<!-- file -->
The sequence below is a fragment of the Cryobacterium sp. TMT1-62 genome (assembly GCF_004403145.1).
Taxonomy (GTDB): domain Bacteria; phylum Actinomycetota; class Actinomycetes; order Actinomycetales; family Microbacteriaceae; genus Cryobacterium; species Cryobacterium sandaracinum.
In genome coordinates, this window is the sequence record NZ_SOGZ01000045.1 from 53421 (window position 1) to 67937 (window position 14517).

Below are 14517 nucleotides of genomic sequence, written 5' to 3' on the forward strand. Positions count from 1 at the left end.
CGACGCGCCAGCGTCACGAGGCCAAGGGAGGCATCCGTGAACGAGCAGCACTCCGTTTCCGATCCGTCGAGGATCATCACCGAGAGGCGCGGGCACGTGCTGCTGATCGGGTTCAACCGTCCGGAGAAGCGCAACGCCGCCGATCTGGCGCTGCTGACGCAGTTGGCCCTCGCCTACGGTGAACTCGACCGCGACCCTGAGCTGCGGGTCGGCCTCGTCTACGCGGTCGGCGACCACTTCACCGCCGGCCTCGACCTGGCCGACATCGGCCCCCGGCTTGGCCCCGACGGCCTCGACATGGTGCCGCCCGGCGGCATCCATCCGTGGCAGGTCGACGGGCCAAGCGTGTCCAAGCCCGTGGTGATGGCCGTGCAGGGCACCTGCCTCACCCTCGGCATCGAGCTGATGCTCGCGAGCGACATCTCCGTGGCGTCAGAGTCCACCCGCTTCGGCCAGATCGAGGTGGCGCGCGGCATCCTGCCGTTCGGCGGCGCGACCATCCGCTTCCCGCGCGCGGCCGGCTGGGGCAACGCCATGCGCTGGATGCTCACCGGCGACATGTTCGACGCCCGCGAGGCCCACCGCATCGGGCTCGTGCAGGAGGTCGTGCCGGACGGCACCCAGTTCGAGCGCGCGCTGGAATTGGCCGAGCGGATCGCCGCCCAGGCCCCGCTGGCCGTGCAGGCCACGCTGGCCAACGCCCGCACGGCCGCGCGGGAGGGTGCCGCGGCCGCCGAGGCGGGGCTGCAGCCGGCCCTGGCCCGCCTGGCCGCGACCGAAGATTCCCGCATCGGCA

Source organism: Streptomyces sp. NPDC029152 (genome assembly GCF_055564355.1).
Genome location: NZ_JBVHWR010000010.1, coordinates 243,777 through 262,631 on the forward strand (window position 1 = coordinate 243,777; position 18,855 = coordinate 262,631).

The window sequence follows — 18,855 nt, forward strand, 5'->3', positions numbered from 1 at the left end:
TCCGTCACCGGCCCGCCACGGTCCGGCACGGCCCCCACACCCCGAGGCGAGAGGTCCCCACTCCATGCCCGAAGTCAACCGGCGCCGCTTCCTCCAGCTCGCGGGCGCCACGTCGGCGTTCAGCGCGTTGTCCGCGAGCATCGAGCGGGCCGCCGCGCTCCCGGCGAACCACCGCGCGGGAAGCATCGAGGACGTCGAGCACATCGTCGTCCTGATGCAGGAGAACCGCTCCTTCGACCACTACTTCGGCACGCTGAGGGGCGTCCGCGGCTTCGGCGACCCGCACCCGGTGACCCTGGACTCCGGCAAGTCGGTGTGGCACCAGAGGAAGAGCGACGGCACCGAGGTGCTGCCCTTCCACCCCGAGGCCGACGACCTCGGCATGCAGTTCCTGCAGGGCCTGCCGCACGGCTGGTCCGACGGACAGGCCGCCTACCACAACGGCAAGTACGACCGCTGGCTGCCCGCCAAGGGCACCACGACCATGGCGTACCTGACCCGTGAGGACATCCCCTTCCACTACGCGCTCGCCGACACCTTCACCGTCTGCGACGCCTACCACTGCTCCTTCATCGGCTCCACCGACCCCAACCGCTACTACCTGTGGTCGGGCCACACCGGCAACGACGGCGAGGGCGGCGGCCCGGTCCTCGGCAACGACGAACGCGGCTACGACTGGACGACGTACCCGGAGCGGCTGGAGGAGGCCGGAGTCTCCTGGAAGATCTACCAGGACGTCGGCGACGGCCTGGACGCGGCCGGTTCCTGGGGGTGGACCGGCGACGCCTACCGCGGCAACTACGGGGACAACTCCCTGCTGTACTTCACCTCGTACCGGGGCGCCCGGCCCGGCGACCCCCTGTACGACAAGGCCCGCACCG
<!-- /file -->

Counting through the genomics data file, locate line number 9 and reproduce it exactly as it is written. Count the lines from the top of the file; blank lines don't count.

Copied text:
TCCGTCACCGGCCCGCCACGGTCCGGCACGGCCCCCACACCCCGAGGCGAGAGGTCCCCACTCCATGCCCGAAGTCAACCGGCGCCGCTTCCTCCAGCTCGCGGGCGCCACGTCGGCGTTCAGCGCGTTGTCCGCGAGCATCGAGCGGGCCGCCGCGCTCCCGGCGAACCACCGCGCGGGAAGCATCGAGGACGTCGAGCACATCGTCGTCCTGATGCAGGAGAACCGCTCCTTCGACCACTACTTCGGCACGCTGAGGGGCGTCCGCGGCTTCGGCGACCCGCACCCGGTGACCCTGGACTCCGGCAAGTCGGTGTGGCACCAGAGGAAGAGCGACGGCACCGAGGTGCTGCCCTTCCACCCCGAGGCCGACGACCTCGGCATGCAGTTCCTGCAGGGCCTGCCGCACGGCTGGTCCGACGGACAGGCCGCCTACCACAACGGCAAGTACGACCGCTGGCTGCCCGCCAAGGGCACCACGACCATGGCGTACCTGACCCGTGAGGACATCCCCTTCCACTACGCGCTCGCCGACACCTTCACCGTCTGCGACGCCTACCACTGCTCCTTCATCGGCTCCACCGACCCCAACCGCTACTACCTGTGGTCGGGCCACACCGGCAACGACGGCGAGGGCGGCGGCCCGGTCCTCGGCAACGACGAACGCGGCTACGACTGGACGACGTACCCGGAGCGGCTGGAGGAGGCCGGAGTCTCCTGGAAGATCTACCAGGACGTCGGCGACGGCCTGGACGCGGCCGGTTCCTGGGGGTGGACCGGCGACGCCTACCGCGGCAACTACGGGGACAACTCCCTGCTGTACTTCACCTCGTACCGGGGCGCCCGGCCCGGCGACCCCCTGTACGACAAGGCCCGCACCG